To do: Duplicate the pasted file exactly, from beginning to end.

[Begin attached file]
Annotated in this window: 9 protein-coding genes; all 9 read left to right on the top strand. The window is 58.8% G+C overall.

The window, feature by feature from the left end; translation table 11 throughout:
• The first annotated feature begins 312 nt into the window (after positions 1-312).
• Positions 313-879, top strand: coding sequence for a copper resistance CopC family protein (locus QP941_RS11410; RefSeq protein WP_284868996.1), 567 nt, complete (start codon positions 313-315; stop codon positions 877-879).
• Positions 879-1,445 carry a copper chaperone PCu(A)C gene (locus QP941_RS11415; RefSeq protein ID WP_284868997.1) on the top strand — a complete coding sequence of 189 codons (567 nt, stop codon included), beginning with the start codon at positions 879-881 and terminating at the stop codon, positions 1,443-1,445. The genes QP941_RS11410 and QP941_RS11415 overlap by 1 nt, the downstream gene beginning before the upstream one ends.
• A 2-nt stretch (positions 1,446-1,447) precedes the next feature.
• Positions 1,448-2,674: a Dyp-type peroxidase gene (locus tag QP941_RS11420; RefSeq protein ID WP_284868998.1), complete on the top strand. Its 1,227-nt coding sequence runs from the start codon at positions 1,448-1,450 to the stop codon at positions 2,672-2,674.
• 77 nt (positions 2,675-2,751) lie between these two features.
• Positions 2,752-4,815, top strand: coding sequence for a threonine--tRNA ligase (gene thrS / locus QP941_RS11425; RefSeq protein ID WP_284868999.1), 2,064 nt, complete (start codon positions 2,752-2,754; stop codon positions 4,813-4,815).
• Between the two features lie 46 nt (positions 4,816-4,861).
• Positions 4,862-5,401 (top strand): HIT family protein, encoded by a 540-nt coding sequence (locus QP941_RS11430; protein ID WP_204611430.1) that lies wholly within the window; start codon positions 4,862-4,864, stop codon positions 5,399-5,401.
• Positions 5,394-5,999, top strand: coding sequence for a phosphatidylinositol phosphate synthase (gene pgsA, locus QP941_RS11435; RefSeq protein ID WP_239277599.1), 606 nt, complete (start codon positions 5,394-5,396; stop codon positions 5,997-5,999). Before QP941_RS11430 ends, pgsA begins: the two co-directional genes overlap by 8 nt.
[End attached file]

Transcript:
Annotated in this window: 9 protein-coding genes; all 9 read left to right on the top strand. The window is 58.8% G+C overall.

The window, feature by feature from the left end; translation table 11 throughout:
• The first annotated feature begins 312 nt into the window (after positions 1-312).
• Positions 313-879, top strand: coding sequence for a copper resistance CopC family protein (locus QP941_RS11410; RefSeq protein WP_284868996.1), 567 nt, complete (start codon positions 313-315; stop codon positions 877-879).
• Positions 879-1,445 carry a copper chaperone PCu(A)C gene (locus QP941_RS11415; RefSeq protein ID WP_284868997.1) on the top strand — a complete coding sequence of 189 codons (567 nt, stop codon included), beginning with the start codon at positions 879-881 and terminating at the stop codon, positions 1,443-1,445. The genes QP941_RS11410 and QP941_RS11415 overlap by 1 nt, the downstream gene beginning before the upstream one ends.
• A 2-nt stretch (positions 1,446-1,447) precedes the next feature.
• Positions 1,448-2,674: a Dyp-type peroxidase gene (locus tag QP941_RS11420; RefSeq protein ID WP_284868998.1), complete on the top strand. Its 1,227-nt coding sequence runs from the start codon at positions 1,448-1,450 to the stop codon at positions 2,672-2,674.
• 77 nt (positions 2,675-2,751) lie between these two features.
• Positions 2,752-4,815, top strand: coding sequence for a threonine--tRNA ligase (gene thrS / locus QP941_RS11425; RefSeq protein ID WP_284868999.1), 2,064 nt, complete (start codon positions 2,752-2,754; stop codon positions 4,813-4,815).
• Between the two features lie 46 nt (positions 4,816-4,861).
• Positions 4,862-5,401 (top strand): HIT family protein, encoded by a 540-nt coding sequence (locus QP941_RS11430; protein ID WP_204611430.1) that lies wholly within the window; start codon positions 4,862-4,864, stop codon positions 5,399-5,401.
• Positions 5,394-5,999, top strand: coding sequence for a phosphatidylinositol phosphate synthase (gene pgsA, locus QP941_RS11435; RefSeq protein ID WP_239277599.1), 606 nt, complete (start codon positions 5,394-5,396; stop codon positions 5,997-5,999). Before QP941_RS11430 ends, pgsA begins: the two co-directional genes overlap by 8 nt.